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Types of Attack

A lot of pixels have been spilled in the last few years about “advanced persistent threats” (APT); if nothing else, any high-end company that has been penetrated wants to blame the attack on an APT. But what is an APT, other than (as best I can tell) an apparent codename for China? Do they exist?

After thinking about it for a while, I came up with the following representation:

The two axes represent how skilled the attacker is, and how much a particular victim is being targeted.

I dub the lower left “joy hacks”. These are the province of the script kiddie or the novice hacker. They’ve learned about “cool” tools, and they try them out on anyone in reach. Ordinary care will generally deflect joy hackers.

As the attackers’ skill level moves up, you get what I call “random hacks”. (I’m not fond of that name; any better suggestions?) People who write new worms often fall into this class, especially if the worms exploit 0-days. But worms are generally random in their targets. If you’re a spammer or a botnet builder, though, that’s fine; a low-bandwidth node may not be able to spew as much garbage as a well-connected one, but as the saying goes, “from each according to his ability”. Your best defense here is the usual technical litany: turning off unneeded services, keeping up to date on patches, etc.

The X axis, which reflects targeting, does not necessarily imply particular technical measures. In general, though, it means that the attacker will gather as much intelligence as is feasible about the target. (Again, I’m quite unhappy with my name, especially when I have to translate it into the noun for the attacker.) Spear-phishing attacks, which show a knowledge of the organization and the victim and perhaps the purported source of the message, show the efficacy of this. The attacks themselves may not be novel, but the extra information the attacker has helps immensely. This is an arena where education and process help.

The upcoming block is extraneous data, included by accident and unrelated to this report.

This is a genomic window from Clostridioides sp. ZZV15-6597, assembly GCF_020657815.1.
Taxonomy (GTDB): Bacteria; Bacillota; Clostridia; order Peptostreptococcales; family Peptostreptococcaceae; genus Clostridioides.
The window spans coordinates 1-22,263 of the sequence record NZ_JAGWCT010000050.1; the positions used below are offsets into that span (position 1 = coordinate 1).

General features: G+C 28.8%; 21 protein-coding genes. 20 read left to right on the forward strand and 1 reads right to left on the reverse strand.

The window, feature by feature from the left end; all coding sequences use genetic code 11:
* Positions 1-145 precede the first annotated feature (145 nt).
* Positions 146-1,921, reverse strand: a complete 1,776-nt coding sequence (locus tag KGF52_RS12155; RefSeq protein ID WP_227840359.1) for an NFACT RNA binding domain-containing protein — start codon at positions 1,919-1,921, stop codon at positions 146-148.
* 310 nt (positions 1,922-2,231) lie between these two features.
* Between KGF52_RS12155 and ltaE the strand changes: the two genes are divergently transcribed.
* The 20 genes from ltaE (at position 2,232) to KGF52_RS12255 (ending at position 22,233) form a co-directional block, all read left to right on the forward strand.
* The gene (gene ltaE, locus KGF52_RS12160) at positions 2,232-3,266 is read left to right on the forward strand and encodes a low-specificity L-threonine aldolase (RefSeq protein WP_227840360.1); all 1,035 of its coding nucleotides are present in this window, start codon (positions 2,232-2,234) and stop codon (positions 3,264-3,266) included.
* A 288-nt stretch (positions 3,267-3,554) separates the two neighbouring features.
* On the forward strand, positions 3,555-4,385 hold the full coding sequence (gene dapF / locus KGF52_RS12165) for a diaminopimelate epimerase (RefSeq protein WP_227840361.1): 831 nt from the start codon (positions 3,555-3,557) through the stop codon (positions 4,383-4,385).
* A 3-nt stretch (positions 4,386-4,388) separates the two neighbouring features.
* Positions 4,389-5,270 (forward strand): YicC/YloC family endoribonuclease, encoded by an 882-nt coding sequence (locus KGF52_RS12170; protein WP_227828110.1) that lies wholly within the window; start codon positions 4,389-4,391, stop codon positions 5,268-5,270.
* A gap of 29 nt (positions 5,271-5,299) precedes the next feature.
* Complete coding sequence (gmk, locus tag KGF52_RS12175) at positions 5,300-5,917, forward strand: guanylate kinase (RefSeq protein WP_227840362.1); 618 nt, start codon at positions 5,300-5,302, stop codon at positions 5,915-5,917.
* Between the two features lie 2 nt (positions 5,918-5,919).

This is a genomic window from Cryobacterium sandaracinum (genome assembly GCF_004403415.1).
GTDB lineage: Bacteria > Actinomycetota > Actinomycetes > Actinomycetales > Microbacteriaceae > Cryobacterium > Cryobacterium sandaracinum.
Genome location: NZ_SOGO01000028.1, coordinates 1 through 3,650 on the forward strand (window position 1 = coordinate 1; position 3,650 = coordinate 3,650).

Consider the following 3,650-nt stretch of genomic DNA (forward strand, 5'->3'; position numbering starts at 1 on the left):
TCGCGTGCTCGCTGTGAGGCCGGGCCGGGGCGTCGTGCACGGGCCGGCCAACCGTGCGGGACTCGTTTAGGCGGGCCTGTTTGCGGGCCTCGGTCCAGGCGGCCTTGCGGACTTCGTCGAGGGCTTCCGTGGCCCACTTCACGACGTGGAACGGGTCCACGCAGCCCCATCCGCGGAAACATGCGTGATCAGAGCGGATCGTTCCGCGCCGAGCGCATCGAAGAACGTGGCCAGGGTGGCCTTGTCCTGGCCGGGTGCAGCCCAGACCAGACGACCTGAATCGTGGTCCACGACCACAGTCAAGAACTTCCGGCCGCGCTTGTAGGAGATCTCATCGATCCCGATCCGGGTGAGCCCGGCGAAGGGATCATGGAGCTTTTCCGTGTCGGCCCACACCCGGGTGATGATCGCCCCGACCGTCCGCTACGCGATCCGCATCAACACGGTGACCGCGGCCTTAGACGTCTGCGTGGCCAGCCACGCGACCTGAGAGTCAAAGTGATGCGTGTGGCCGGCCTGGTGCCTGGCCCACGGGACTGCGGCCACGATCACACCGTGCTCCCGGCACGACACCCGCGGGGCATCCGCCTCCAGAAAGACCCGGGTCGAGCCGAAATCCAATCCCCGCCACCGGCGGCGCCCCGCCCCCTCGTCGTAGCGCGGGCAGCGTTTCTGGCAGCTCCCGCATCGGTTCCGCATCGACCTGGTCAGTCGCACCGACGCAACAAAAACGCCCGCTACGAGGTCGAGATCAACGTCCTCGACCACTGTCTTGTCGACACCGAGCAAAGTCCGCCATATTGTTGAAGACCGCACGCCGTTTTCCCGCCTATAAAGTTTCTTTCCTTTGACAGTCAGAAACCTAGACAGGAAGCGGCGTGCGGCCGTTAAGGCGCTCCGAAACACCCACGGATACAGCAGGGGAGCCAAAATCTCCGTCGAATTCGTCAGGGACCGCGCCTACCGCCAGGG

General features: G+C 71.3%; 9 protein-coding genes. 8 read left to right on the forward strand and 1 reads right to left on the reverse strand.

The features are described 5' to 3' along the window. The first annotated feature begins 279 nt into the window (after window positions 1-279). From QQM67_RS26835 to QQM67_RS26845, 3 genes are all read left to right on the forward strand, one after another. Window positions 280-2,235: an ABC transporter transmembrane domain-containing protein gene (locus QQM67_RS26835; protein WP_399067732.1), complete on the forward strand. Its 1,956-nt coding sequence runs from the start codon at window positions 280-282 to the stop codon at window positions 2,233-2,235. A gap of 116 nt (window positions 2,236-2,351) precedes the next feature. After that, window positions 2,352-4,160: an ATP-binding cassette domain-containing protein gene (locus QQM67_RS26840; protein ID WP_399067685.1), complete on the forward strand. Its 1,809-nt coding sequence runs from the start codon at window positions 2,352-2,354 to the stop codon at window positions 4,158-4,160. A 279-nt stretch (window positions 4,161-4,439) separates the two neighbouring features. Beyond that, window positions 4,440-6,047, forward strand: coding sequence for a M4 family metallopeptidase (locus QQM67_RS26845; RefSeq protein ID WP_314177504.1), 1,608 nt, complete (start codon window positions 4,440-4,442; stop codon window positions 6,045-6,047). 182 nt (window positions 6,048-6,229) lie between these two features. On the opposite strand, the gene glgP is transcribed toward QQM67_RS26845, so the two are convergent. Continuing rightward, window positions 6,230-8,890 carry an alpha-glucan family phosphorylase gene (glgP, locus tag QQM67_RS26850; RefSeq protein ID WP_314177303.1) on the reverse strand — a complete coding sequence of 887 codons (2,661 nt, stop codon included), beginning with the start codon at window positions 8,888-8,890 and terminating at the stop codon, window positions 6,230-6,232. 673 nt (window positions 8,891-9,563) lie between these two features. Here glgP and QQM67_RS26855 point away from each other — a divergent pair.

The upper right (or the upper right of the upper right) is, of course, the Advanced Persistent Threat, what John Erlichman so memorably called the “big enchilada”. Here, you need everything you can bring to bear and then some: patches, education, process, luck, and perhaps sacrificing the entrails of a virgin artichoke on your keyboards.

Do APTs exist? Assuredly; if it accomplished nothing else, Stuxnet showed that. Are most attacks on high-profile companies APTs? I suspect that some are and some are not—but I haven’t investigated or even reviewed the investigation of any of them, so I won’t comment. Are nation-states behind APTs? Unknown and probably unknowable, though the more sophisticated the attack (and especially the more comprehensive and sophisticated the target intelligence was), I’d say it becomes more likely (which is not the same as “likely”). Should you worry about APTs? Ask yourself this: who would be likely to target you, and how good are they?

By Steven Bellovin, Professor of Computer Science at Columbia University

Bellovin is the co-author of Firewalls and Internet Security: Repelling the Wily Hacker, and holds several patents on cryptographic and network protocols. He has served on many National Research Council study committees, including those on information systems trustworthiness, the privacy implications of authentication technologies, and cybersecurity research needs.

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